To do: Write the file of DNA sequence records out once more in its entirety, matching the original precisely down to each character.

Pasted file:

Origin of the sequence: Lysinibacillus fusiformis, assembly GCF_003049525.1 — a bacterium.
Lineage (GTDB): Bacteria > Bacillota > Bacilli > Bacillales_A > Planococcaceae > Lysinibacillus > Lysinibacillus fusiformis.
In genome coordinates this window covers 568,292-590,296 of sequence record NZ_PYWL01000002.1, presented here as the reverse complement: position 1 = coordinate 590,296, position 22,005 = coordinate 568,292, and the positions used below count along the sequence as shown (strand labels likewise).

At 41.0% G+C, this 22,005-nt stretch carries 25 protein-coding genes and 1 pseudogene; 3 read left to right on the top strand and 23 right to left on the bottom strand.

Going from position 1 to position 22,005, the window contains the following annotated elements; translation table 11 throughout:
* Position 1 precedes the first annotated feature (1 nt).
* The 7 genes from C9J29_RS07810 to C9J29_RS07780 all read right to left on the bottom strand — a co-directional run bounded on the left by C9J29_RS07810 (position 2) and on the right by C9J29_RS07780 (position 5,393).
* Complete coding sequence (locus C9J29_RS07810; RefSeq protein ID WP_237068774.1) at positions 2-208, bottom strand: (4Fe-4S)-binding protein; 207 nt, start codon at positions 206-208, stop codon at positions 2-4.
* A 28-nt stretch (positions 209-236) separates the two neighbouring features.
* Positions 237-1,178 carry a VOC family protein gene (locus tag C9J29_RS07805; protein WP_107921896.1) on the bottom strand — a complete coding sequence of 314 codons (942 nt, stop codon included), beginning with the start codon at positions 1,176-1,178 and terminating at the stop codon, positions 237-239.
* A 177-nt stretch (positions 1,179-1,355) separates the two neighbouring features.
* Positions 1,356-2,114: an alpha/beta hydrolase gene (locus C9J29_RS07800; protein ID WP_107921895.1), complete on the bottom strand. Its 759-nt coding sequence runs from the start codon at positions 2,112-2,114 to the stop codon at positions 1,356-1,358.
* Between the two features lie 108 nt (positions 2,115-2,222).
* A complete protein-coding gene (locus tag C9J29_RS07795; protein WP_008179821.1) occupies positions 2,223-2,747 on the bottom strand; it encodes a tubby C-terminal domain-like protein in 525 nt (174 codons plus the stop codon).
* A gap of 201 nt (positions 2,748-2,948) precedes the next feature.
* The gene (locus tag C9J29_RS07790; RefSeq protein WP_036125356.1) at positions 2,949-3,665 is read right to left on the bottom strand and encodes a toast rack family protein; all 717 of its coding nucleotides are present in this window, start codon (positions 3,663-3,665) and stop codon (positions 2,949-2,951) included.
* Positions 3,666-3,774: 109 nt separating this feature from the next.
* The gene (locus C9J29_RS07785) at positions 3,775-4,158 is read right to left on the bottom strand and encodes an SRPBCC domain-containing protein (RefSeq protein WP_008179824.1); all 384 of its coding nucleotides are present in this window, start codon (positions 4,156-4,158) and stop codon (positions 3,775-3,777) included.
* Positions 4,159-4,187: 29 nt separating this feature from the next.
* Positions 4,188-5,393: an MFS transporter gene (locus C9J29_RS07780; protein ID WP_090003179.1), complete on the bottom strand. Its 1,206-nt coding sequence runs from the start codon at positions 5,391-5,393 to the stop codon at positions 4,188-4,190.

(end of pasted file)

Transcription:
Origin of the sequence: Lysinibacillus fusiformis, assembly GCF_003049525.1 — a bacterium.
Lineage (GTDB): Bacteria > Bacillota > Bacilli > Bacillales_A > Planococcaceae > Lysinibacillus > Lysinibacillus fusiformis.
In genome coordinates this window covers 568,292-590,296 of sequence record NZ_PYWL01000002.1, presented here as the reverse complement: position 1 = coordinate 590,296, position 22,005 = coordinate 568,292, and the positions used below count along the sequence as shown (strand labels likewise).

At 41.0% G+C, this 22,005-nt stretch carries 25 protein-coding genes and 1 pseudogene; 3 read left to right on the top strand and 23 right to left on the bottom strand.

Going from position 1 to position 22,005, the window contains the following annotated elements; translation table 11 throughout:
* Position 1 precedes the first annotated feature (1 nt).
* The 7 genes from C9J29_RS07810 to C9J29_RS07780 all read right to left on the bottom strand — a co-directional run bounded on the left by C9J29_RS07810 (position 2) and on the right by C9J29_RS07780 (position 5,393).
* Complete coding sequence (locus C9J29_RS07810; RefSeq protein ID WP_237068774.1) at positions 2-208, bottom strand: (4Fe-4S)-binding protein; 207 nt, start codon at positions 206-208, stop codon at positions 2-4.
* A 28-nt stretch (positions 209-236) separates the two neighbouring features.
* Positions 237-1,178 carry a VOC family protein gene (locus tag C9J29_RS07805; protein WP_107921896.1) on the bottom strand — a complete coding sequence of 314 codons (942 nt, stop codon included), beginning with the start codon at positions 1,176-1,178 and terminating at the stop codon, positions 237-239.
* A 177-nt stretch (positions 1,179-1,355) separates the two neighbouring features.
* Positions 1,356-2,114: an alpha/beta hydrolase gene (locus C9J29_RS07800; protein ID WP_107921895.1), complete on the bottom strand. Its 759-nt coding sequence runs from the start codon at positions 2,112-2,114 to the stop codon at positions 1,356-1,358.
* Between the two features lie 108 nt (positions 2,115-2,222).
* A complete protein-coding gene (locus tag C9J29_RS07795; protein WP_008179821.1) occupies positions 2,223-2,747 on the bottom strand; it encodes a tubby C-terminal domain-like protein in 525 nt (174 codons plus the stop codon).
* A gap of 201 nt (positions 2,748-2,948) precedes the next feature.
* The gene (locus tag C9J29_RS07790; RefSeq protein WP_036125356.1) at positions 2,949-3,665 is read right to left on the bottom strand and encodes a toast rack family protein; all 717 of its coding nucleotides are present in this window, start codon (positions 3,663-3,665) and stop codon (positions 2,949-2,951) included.
* Positions 3,666-3,774: 109 nt separating this feature from the next.
* The gene (locus C9J29_RS07785) at positions 3,775-4,158 is read right to left on the bottom strand and encodes an SRPBCC domain-containing protein (RefSeq protein WP_008179824.1); all 384 of its coding nucleotides are present in this window, start codon (positions 4,156-4,158) and stop codon (positions 3,775-3,777) included.
* Positions 4,159-4,187: 29 nt separating this feature from the next.
* Positions 4,188-5,393: an MFS transporter gene (locus C9J29_RS07780; protein ID WP_090003179.1), complete on the bottom strand. Its 1,206-nt coding sequence runs from the start codon at positions 5,391-5,393 to the stop codon at positions 4,188-4,190.